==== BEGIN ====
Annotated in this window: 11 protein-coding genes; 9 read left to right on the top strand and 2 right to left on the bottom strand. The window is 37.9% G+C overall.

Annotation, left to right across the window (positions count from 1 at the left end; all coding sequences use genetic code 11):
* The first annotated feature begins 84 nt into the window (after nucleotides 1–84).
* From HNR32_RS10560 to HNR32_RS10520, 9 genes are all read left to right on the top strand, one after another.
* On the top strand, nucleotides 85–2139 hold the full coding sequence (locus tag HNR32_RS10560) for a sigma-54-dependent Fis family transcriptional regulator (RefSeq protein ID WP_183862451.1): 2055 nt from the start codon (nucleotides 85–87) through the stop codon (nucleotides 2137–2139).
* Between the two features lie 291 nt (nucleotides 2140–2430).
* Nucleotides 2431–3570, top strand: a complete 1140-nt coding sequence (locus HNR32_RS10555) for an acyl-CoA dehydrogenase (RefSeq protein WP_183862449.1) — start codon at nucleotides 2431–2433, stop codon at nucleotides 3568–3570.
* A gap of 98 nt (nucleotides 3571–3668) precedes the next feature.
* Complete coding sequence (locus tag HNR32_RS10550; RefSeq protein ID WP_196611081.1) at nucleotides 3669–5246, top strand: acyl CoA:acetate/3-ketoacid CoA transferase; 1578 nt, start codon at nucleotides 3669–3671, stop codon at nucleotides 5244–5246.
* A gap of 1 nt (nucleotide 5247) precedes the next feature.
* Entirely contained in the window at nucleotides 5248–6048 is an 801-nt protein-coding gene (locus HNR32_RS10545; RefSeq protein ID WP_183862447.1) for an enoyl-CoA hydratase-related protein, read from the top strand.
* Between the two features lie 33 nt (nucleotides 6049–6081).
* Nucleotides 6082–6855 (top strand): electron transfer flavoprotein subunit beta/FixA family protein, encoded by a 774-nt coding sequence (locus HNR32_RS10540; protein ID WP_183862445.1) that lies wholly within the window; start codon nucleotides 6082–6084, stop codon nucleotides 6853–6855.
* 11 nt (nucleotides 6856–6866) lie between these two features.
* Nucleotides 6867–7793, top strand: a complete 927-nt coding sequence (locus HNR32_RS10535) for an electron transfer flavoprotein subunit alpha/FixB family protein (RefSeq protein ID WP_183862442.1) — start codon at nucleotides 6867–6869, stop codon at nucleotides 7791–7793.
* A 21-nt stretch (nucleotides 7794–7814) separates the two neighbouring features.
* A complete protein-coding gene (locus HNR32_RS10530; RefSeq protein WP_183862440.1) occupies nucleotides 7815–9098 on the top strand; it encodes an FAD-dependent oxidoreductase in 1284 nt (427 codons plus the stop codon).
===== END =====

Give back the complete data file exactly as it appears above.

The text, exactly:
Annotated in this window: 11 protein-coding genes; 9 read left to right on the top strand and 2 right to left on the bottom strand. The window is 37.9% G+C overall.

Annotation, left to right across the window (positions count from 1 at the left end; all coding sequences use genetic code 11):
* The first annotated feature begins 84 nt into the window (after nucleotides 1–84).
* From HNR32_RS10560 to HNR32_RS10520, 9 genes are all read left to right on the top strand, one after another.
* On the top strand, nucleotides 85–2139 hold the full coding sequence (locus tag HNR32_RS10560) for a sigma-54-dependent Fis family transcriptional regulator (RefSeq protein ID WP_183862451.1): 2055 nt from the start codon (nucleotides 85–87) through the stop codon (nucleotides 2137–2139).
* Between the two features lie 291 nt (nucleotides 2140–2430).
* Nucleotides 2431–3570, top strand: a complete 1140-nt coding sequence (locus HNR32_RS10555) for an acyl-CoA dehydrogenase (RefSeq protein WP_183862449.1) — start codon at nucleotides 2431–2433, stop codon at nucleotides 3568–3570.
* A gap of 98 nt (nucleotides 3571–3668) precedes the next feature.
* Complete coding sequence (locus tag HNR32_RS10550; RefSeq protein ID WP_196611081.1) at nucleotides 3669–5246, top strand: acyl CoA:acetate/3-ketoacid CoA transferase; 1578 nt, start codon at nucleotides 3669–3671, stop codon at nucleotides 5244–5246.
* A gap of 1 nt (nucleotide 5247) precedes the next feature.
* Entirely contained in the window at nucleotides 5248–6048 is an 801-nt protein-coding gene (locus HNR32_RS10545; RefSeq protein ID WP_183862447.1) for an enoyl-CoA hydratase-related protein, read from the top strand.
* Between the two features lie 33 nt (nucleotides 6049–6081).
* Nucleotides 6082–6855 (top strand): electron transfer flavoprotein subunit beta/FixA family protein, encoded by a 774-nt coding sequence (locus HNR32_RS10540; protein ID WP_183862445.1) that lies wholly within the window; start codon nucleotides 6082–6084, stop codon nucleotides 6853–6855.
* 11 nt (nucleotides 6856–6866) lie between these two features.
* Nucleotides 6867–7793, top strand: a complete 927-nt coding sequence (locus HNR32_RS10535) for an electron transfer flavoprotein subunit alpha/FixB family protein (RefSeq protein ID WP_183862442.1) — start codon at nucleotides 6867–6869, stop codon at nucleotides 7791–7793.
* A 21-nt stretch (nucleotides 7794–7814) separates the two neighbouring features.
* A complete protein-coding gene (locus HNR32_RS10530; RefSeq protein WP_183862440.1) occupies nucleotides 7815–9098 on the top strand; it encodes an FAD-dependent oxidoreductase in 1284 nt (427 codons plus the stop codon).